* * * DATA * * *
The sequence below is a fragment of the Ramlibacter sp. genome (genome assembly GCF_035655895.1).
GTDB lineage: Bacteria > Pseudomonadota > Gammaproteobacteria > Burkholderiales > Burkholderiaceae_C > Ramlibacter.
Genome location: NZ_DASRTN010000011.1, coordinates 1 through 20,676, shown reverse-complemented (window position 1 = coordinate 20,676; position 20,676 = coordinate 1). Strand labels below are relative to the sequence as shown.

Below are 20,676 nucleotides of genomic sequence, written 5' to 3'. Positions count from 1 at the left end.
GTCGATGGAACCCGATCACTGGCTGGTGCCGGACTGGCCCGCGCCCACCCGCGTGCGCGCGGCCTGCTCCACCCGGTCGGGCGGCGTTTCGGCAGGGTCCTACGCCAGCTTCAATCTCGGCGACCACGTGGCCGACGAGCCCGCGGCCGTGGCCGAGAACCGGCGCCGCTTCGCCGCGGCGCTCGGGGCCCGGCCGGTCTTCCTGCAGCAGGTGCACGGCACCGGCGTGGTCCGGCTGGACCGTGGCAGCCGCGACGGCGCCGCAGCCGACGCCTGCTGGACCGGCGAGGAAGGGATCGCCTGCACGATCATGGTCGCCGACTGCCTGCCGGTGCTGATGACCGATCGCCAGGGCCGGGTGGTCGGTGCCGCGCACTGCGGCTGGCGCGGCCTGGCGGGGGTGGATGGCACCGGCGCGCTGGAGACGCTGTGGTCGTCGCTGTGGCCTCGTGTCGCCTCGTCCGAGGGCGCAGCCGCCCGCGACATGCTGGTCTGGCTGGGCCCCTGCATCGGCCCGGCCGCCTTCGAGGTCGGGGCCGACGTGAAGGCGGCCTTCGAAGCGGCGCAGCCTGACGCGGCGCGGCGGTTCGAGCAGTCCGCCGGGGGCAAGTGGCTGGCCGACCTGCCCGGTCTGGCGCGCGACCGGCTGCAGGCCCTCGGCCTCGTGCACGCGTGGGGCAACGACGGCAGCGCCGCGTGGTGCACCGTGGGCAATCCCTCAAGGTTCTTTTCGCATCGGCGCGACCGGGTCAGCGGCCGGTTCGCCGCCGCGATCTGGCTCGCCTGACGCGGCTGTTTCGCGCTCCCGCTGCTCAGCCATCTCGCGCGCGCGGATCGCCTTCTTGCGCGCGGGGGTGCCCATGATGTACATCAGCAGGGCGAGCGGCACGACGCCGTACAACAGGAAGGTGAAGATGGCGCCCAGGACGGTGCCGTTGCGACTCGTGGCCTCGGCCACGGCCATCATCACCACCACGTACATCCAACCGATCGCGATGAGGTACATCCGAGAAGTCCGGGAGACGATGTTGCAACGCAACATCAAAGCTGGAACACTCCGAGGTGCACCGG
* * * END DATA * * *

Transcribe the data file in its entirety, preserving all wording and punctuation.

The sequence below is a fragment of the Ramlibacter sp. genome (genome assembly GCF_035655895.1).
GTDB lineage: Bacteria > Pseudomonadota > Gammaproteobacteria > Burkholderiales > Burkholderiaceae_C > Ramlibacter.
Genome location: NZ_DASRTN010000011.1, coordinates 1 through 20,676, shown reverse-complemented (window position 1 = coordinate 20,676; position 20,676 = coordinate 1). Strand labels below are relative to the sequence as shown.

Below are 20,676 nucleotides of genomic sequence, written 5' to 3'. Positions count from 1 at the left end.
GTCGATGGAACCCGATCACTGGCTGGTGCCGGACTGGCCCGCGCCCACCCGCGTGCGCGCGGCCTGCTCCACCCGGTCGGGCGGCGTTTCGGCAGGGTCCTACGCCAGCTTCAATCTCGGCGACCACGTGGCCGACGAGCCCGCGGCCGTGGCCGAGAACCGGCGCCGCTTCGCCGCGGCGCTCGGGGCCCGGCCGGTCTTCCTGCAGCAGGTGCACGGCACCGGCGTGGTCCGGCTGGACCGTGGCAGCCGCGACGGCGCCGCAGCCGACGCCTGCTGGACCGGCGAGGAAGGGATCGCCTGCACGATCATGGTCGCCGACTGCCTGCCGGTGCTGATGACCGATCGCCAGGGCCGGGTGGTCGGTGCCGCGCACTGCGGCTGGCGCGGCCTGGCGGGGGTGGATGGCACCGGCGCGCTGGAGACGCTGTGGTCGTCGCTGTGGCCTCGTGTCGCCTCGTCCGAGGGCGCAGCCGCCCGCGACATGCTGGTCTGGCTGGGCCCCTGCATCGGCCCGGCCGCCTTCGAGGTCGGGGCCGACGTGAAGGCGGCCTTCGAAGCGGCGCAGCCTGACGCGGCGCGGCGGTTCGAGCAGTCCGCCGGGGGCAAGTGGCTGGCCGACCTGCCCGGTCTGGCGCGCGACCGGCTGCAGGCCCTCGGCCTCGTGCACGCGTGGGGCAACGACGGCAGCGCCGCGTGGTGCACCGTGGGCAATCCCTCAAGGTTCTTTTCGCATCGGCGCGACCGGGTCAGCGGCCGGTTCGCCGCCGCGATCTGGCTCGCCTGACGCGGCTGTTTCGCGCTCCCGCTGCTCAGCCATCTCGCGCGCGCGGATCGCCTTCTTGCGCGCGGGGGTGCCCATGATGTACATCAGCAGGGCGAGCGGCACGACGCCGTACAACAGGAAGGTGAAGATGGCGCCCAGGACGGTGCCGTTGCGACTCGTGGCCTCGGCCACGGCCATCATCACCACCACGTACATCCAACCGATCGCGATGAGGTACATCCGAGAAGTCCGGGAGACGATGTTGCAACGCAACATCAAAGCTGGAACACTCCGAGGTGCACCGG